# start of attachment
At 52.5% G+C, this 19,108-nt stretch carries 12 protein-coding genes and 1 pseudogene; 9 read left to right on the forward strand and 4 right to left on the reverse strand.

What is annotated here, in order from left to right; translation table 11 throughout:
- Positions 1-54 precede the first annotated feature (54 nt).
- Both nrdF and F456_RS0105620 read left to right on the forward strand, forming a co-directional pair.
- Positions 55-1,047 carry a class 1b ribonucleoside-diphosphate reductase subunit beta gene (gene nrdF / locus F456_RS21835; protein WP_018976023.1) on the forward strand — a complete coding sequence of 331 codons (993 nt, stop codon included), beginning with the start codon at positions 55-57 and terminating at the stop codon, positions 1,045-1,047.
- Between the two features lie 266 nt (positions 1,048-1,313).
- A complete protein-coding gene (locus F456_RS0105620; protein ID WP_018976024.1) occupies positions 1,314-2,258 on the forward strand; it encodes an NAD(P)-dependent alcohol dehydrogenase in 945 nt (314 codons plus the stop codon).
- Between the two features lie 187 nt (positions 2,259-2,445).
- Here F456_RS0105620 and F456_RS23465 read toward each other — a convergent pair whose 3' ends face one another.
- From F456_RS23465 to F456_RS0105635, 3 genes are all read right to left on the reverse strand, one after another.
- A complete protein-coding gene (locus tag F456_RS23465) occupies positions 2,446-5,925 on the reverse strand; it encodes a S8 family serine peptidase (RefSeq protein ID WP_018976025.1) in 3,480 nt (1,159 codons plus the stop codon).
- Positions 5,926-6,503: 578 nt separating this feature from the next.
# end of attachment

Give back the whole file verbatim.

At 52.5% G+C, this 19,108-nt stretch carries 12 protein-coding genes and 1 pseudogene; 9 read left to right on the forward strand and 4 right to left on the reverse strand.

What is annotated here, in order from left to right; translation table 11 throughout:
- Positions 1-54 precede the first annotated feature (54 nt).
- Both nrdF and F456_RS0105620 read left to right on the forward strand, forming a co-directional pair.
- Positions 55-1,047 carry a class 1b ribonucleoside-diphosphate reductase subunit beta gene (gene nrdF / locus F456_RS21835; protein WP_018976023.1) on the forward strand — a complete coding sequence of 331 codons (993 nt, stop codon included), beginning with the start codon at positions 55-57 and terminating at the stop codon, positions 1,045-1,047.
- Between the two features lie 266 nt (positions 1,048-1,313).
- A complete protein-coding gene (locus F456_RS0105620; protein ID WP_018976024.1) occupies positions 1,314-2,258 on the forward strand; it encodes an NAD(P)-dependent alcohol dehydrogenase in 945 nt (314 codons plus the stop codon).
- Between the two features lie 187 nt (positions 2,259-2,445).
- Here F456_RS0105620 and F456_RS23465 read toward each other — a convergent pair whose 3' ends face one another.
- From F456_RS23465 to F456_RS0105635, 3 genes are all read right to left on the reverse strand, one after another.
- A complete protein-coding gene (locus tag F456_RS23465) occupies positions 2,446-5,925 on the reverse strand; it encodes a S8 family serine peptidase (RefSeq protein ID WP_018976025.1) in 3,480 nt (1,159 codons plus the stop codon).
- Positions 5,926-6,503: 578 nt separating this feature from the next.